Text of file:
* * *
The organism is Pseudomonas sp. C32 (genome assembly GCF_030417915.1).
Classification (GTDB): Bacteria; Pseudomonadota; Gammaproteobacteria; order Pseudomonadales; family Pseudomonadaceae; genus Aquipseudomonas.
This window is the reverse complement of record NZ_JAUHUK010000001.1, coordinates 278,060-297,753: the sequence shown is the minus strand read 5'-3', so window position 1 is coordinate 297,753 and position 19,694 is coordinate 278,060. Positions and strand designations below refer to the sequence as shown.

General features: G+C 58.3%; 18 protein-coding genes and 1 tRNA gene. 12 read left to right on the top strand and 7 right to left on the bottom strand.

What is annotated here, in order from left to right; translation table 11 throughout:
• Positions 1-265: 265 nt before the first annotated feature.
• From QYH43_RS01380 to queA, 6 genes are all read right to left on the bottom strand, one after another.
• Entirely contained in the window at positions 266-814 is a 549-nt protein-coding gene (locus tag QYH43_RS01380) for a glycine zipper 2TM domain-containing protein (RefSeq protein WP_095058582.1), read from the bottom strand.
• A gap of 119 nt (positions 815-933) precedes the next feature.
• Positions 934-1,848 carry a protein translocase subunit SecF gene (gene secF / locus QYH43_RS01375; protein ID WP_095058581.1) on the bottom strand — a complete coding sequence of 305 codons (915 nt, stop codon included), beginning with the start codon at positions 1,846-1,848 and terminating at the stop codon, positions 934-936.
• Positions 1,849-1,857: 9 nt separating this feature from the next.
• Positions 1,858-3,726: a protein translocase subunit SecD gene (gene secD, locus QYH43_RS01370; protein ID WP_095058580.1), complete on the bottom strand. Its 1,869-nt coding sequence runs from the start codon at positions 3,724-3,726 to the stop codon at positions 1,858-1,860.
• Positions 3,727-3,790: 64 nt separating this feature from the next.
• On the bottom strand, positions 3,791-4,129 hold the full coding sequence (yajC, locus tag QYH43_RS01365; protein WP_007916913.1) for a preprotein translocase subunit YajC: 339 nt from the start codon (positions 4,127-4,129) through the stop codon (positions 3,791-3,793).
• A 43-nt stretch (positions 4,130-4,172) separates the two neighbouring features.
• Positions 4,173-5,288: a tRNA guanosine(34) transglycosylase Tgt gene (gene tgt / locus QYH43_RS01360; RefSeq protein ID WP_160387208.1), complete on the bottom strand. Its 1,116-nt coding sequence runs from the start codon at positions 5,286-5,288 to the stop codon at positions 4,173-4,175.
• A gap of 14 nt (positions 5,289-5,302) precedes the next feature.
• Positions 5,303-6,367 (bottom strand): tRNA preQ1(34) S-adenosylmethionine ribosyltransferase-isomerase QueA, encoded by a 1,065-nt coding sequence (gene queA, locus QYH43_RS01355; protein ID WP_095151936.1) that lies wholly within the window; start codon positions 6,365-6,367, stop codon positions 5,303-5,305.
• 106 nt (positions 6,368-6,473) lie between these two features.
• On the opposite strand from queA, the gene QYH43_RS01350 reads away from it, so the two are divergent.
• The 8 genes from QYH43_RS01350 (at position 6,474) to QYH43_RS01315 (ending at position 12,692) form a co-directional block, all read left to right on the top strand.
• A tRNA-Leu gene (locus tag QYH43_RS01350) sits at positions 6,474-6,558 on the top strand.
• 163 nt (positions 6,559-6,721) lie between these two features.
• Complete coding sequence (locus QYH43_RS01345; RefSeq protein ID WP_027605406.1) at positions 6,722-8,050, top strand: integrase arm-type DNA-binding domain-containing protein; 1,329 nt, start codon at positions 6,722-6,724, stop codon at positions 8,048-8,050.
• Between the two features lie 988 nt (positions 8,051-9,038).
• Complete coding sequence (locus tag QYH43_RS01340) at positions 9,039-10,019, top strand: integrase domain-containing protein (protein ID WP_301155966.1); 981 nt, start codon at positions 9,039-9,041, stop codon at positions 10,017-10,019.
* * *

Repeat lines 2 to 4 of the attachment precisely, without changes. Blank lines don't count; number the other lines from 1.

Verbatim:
Classification (GTDB): Bacteria; Pseudomonadota; Gammaproteobacteria; order Pseudomonadales; family Pseudomonadaceae; genus Aquipseudomonas.
This window is the reverse complement of record NZ_JAUHUK010000001.1, coordinates 278,060-297,753: the sequence shown is the minus strand read 5'-3', so window position 1 is coordinate 297,753 and position 19,694 is coordinate 278,060. Positions and strand designations below refer to the sequence as shown.

General features: G+C 58.3%; 18 protein-coding genes and 1 tRNA gene. 12 read left to right on the top strand and 7 right to left on the bottom strand.